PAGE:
Debugging in Spyder is supported through integration with the enhanced ipdb debugger in the IPython Console.
This allows breakpoints and the execution flow to be viewed and controlled right from the Spyder GUI, as well as with all the familiar IPython console commands.
You can fully control debugger execution from the Debug menu, Debug toolbar and via configurable keyboard shortcuts, along with the standard ipdb console commands.
Additionally, the Editor shows the line of code the debugger is currently stopped on with an arrow.
Spyder’s debugger offers syntax highlighting, code completion and command history, which work exactly like they do in the normal interactive interpreter.
Use the up and down arrows to recall previous commands, and press Tab to trigger autocomplete suggestions.
Furthermore, IPython’s magic functions are available in debugging mode.
You can, for example, run %ls to list the contents of your current working directory or %timeit to check how fast a given snippet of code is.
Finally, you can enter and execute multiline statements in Spyder’s debugger just like with the regular IPython prompt, to easily run complex code.
Spyder’s debugger is integrated with the Breakpoints pane, which lists the file, line, and condition (if any) of every breakpoint defined.
To open it, select Debug ‣ List breakpoints, or press Ctrl-Shift-B (Cmd-Shift-B on macOS).
There are several different ways to set and clear breakpoints:
With the Set/clear breakpoint option in the Debug menu.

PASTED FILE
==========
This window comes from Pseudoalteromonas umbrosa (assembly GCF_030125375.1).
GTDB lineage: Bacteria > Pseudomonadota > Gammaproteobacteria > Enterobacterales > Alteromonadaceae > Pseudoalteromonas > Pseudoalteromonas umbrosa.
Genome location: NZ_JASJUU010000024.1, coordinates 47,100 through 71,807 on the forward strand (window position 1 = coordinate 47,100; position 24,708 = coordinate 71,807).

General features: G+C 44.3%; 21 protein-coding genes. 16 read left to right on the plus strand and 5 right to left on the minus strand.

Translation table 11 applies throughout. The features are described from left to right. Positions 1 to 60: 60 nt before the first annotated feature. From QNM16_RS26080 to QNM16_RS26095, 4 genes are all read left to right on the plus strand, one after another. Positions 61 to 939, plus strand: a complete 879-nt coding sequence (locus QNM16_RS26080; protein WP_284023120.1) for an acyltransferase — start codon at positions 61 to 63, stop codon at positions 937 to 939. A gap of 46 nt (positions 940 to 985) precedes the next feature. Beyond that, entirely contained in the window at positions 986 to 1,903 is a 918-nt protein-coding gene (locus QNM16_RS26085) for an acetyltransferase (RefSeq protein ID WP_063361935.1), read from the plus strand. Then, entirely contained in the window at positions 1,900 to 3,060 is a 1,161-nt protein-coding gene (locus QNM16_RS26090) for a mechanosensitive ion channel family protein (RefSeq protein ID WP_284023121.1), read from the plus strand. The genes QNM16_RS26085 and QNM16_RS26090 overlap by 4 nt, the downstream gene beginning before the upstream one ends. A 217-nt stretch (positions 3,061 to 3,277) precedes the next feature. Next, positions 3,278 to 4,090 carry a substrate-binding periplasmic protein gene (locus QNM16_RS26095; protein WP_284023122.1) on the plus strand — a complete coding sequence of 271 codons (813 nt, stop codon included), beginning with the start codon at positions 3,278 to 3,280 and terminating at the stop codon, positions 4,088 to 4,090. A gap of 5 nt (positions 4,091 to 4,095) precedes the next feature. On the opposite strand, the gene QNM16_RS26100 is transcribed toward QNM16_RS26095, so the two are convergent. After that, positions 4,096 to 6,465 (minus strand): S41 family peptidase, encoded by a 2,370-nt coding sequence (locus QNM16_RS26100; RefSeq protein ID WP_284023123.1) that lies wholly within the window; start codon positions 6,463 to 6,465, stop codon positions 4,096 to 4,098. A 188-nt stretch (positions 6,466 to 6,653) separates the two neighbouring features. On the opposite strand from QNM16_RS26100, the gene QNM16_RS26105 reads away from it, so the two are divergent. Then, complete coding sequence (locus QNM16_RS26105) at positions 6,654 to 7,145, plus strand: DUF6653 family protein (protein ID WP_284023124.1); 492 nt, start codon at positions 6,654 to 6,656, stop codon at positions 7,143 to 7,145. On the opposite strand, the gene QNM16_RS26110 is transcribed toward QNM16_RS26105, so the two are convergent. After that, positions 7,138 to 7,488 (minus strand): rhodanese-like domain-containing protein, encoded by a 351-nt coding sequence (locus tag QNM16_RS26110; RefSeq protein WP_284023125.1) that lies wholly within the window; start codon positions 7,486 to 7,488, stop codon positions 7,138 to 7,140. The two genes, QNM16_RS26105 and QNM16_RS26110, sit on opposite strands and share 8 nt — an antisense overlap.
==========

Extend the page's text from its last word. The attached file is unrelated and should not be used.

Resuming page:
Through pressing the configurable keyboard shortcut (F12 for normal, or Shift-F12 for conditional breakpoints by default).
By clicking to the left of the line number in an open file in the Editor (adding Shift for a conditional breakpoint).
With the breakpoint() builtin function in your code.
Interactively, using the b command in a debugging session.
You can access and edit local and global variables at each breakpoint through the Variable Explorer.
You can avoid stepping through other Python packages while debugging by enabling the new Ignore Python libraries while debugging option in Spyder’s preferences, under IPython Console ‣ Debugger ‣ Debug.
This will skip all the built-in and third-party Python modules you have installed.
If your code has variables with the same names as Pdb commands (e.g. b or step), you can still refer to them as normal while debugging.
To call the respective Pdb command, just add an exclamation point before it (e.g. !b or !step).
You can have Spyder automatically execute a custom snippet of code every time the debugger stops.
For example, you can use this to set specific variables, or import commonly-used modules so they are always available while debugging.
To set this up, go to Preferences ‣ IPython Console ‣ Debugger ‣ Run code while debugging, and enter the code that you want to be executed with each step.
Generating Matplotlib figures is fully supported while the debugger is active, including all the different graphics backends.
Use the %matplotlib magic to change to an interactive backend (e.g. %matplotlib qt5) to pan, zoom and adjust your plots in a separate window, or switch back to the default inline (%matplotlib inline) to see them displayed right in the Plots pane.
To avoid showing plots while debugging, deactivate the Process execute events while debugging option in Preferences ‣ IPython console ‣ Debugger.